Here’s the thing about grief: if you could schedule it, it wouldn’t be so bad. Hour-long sessions of remorse and pain sprinkled throughout the work week would be tolerable if you knew that when the bell dinged, you’d be done and on to the next task. Grief would join the ranks of exercise and laundry; unpleasant but necessary parts of life.
But grief is kind of a jerk.
It sneaks up on you when you weren’t expecting it, when your guard isn’t up, when you are showing your soft underbelly. It is vicious and unrelenting; it takes no prisoners and pulls no punches.
Like when you’re standing in front of your church body, preparing to launch into a praise set with your team. You scan the crowd of faces in front of you when, out of the corner of your eye, you see a ghost.
A friend of mine recently had the same spine surgery that my dad did right before he died. The recovery requires the patient to wear a hard plastic collar to stabilize the head an neck until they heal. He wore that collar for the last month of his life. He was wearing it when he died. Here it was, the same collar, around the neck of a man who bares a striking resemblance to my father, smiling in the second row.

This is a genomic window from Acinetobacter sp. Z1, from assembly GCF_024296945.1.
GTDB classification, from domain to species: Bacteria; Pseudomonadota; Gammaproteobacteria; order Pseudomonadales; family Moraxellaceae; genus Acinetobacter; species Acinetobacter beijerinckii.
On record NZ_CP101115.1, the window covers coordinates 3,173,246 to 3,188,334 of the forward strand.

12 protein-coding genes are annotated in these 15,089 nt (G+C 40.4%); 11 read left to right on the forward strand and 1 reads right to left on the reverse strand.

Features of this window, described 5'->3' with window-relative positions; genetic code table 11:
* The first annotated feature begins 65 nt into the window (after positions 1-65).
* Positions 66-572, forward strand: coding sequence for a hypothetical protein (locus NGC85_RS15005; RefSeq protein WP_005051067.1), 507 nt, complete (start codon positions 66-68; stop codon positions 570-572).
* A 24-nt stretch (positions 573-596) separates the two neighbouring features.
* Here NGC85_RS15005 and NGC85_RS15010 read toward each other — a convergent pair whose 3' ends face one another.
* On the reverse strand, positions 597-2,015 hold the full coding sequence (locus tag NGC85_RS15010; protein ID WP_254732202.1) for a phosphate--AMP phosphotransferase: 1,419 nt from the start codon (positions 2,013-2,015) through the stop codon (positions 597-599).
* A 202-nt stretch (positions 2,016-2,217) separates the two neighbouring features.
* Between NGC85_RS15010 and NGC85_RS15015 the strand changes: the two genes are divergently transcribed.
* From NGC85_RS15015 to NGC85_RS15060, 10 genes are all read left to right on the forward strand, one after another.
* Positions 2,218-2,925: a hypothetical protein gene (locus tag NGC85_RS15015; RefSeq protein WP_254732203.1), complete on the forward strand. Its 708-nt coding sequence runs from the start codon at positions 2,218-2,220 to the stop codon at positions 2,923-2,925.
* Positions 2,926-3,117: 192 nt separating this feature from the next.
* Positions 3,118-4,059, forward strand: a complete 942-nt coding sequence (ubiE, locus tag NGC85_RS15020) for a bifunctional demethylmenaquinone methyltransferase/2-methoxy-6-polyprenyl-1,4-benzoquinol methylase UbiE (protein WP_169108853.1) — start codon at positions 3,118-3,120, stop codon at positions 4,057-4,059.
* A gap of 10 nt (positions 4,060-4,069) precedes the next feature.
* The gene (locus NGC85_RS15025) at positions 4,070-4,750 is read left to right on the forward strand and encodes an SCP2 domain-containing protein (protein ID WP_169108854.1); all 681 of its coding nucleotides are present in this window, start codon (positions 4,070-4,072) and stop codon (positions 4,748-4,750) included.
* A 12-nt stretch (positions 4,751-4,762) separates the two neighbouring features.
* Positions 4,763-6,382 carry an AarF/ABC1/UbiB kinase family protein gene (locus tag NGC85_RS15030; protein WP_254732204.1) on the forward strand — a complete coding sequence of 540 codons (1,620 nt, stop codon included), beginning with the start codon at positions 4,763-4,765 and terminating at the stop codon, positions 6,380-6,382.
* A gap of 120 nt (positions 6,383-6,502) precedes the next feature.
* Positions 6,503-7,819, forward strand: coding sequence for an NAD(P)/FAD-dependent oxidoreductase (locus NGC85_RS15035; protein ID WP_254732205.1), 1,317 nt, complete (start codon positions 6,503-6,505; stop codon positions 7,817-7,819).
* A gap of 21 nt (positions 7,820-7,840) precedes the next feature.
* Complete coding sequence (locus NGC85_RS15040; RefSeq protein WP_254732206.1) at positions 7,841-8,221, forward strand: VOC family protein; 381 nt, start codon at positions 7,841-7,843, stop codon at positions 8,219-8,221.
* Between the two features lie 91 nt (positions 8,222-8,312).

Grief, you sneaky son of a tater tot.
I wish I could say that I handled it well. I wish I had some kind of 5 step list to handing the sudden onslaught of pain that accompanies guerrilla style grief. Honestly, I cried like a baby. By the grace of God and the power of adrenaline, I made it through the set, only to collapse into the arms of a close friend as soon as I was clear of expectant faces.
I thought I had my pain under control. I guess not. Damn.